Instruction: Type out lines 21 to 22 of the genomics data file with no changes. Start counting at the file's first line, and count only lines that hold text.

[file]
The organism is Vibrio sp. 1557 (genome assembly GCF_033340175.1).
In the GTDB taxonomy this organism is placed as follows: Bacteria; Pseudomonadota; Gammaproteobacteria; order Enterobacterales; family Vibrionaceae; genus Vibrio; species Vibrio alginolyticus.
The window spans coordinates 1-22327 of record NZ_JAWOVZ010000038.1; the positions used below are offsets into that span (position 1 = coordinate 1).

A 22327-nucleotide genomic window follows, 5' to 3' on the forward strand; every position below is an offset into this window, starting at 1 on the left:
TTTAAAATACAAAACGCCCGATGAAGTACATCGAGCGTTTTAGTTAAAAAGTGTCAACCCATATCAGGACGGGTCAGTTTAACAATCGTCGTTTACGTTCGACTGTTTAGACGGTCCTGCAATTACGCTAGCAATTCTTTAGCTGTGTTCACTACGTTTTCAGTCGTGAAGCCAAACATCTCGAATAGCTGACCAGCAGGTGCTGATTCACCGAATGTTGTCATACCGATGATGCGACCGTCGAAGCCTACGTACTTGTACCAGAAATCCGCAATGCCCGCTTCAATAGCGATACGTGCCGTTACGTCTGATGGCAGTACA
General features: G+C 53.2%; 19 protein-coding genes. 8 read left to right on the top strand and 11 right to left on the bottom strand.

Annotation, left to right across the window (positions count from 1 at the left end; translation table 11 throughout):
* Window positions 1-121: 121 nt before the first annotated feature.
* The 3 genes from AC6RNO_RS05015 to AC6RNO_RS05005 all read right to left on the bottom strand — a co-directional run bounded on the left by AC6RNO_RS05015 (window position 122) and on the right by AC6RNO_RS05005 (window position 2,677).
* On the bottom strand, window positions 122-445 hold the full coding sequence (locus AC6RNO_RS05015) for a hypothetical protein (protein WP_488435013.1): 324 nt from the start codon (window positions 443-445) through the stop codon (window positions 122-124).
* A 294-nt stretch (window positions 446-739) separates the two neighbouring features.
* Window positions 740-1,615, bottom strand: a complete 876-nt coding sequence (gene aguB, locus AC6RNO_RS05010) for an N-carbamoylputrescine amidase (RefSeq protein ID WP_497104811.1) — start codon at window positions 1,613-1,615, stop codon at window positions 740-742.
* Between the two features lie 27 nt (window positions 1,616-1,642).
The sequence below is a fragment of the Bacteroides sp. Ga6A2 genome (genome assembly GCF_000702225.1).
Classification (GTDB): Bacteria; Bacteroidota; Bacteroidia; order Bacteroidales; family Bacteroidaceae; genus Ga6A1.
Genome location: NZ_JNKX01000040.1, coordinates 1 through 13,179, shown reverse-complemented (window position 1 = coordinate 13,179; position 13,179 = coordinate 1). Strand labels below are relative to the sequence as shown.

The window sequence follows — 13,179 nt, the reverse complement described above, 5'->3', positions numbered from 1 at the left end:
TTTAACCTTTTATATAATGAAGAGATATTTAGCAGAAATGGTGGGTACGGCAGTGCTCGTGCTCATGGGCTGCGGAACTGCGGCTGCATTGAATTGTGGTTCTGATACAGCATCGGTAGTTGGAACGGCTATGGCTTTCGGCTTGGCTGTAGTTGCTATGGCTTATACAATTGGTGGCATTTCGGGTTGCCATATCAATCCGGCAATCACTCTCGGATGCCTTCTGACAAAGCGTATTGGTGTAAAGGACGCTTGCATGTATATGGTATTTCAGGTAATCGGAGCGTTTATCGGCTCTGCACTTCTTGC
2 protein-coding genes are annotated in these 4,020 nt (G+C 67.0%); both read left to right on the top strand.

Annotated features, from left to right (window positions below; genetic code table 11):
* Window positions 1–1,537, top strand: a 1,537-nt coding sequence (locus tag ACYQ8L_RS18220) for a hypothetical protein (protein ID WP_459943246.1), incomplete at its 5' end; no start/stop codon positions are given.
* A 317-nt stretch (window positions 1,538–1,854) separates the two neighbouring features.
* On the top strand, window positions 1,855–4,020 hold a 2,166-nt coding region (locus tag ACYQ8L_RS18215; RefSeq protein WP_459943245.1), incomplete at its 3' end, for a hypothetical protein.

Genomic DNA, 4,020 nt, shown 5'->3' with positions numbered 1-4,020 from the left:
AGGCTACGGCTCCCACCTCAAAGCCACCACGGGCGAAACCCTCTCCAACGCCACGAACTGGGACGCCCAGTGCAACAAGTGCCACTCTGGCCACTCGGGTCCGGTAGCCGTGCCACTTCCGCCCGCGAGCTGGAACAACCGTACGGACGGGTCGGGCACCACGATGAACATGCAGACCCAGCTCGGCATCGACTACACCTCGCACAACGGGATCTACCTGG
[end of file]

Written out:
* Window positions 1–1,537, top strand: a 1,537-nt coding sequence (locus tag ACYQ8L_RS18220) for a hypothetical protein (protein ID WP_459943246.1), incomplete at its 5' end; no start/stop codon positions are given.
* A 317-nt stretch (window positions 1,538–1,854) separates the two neighbouring features.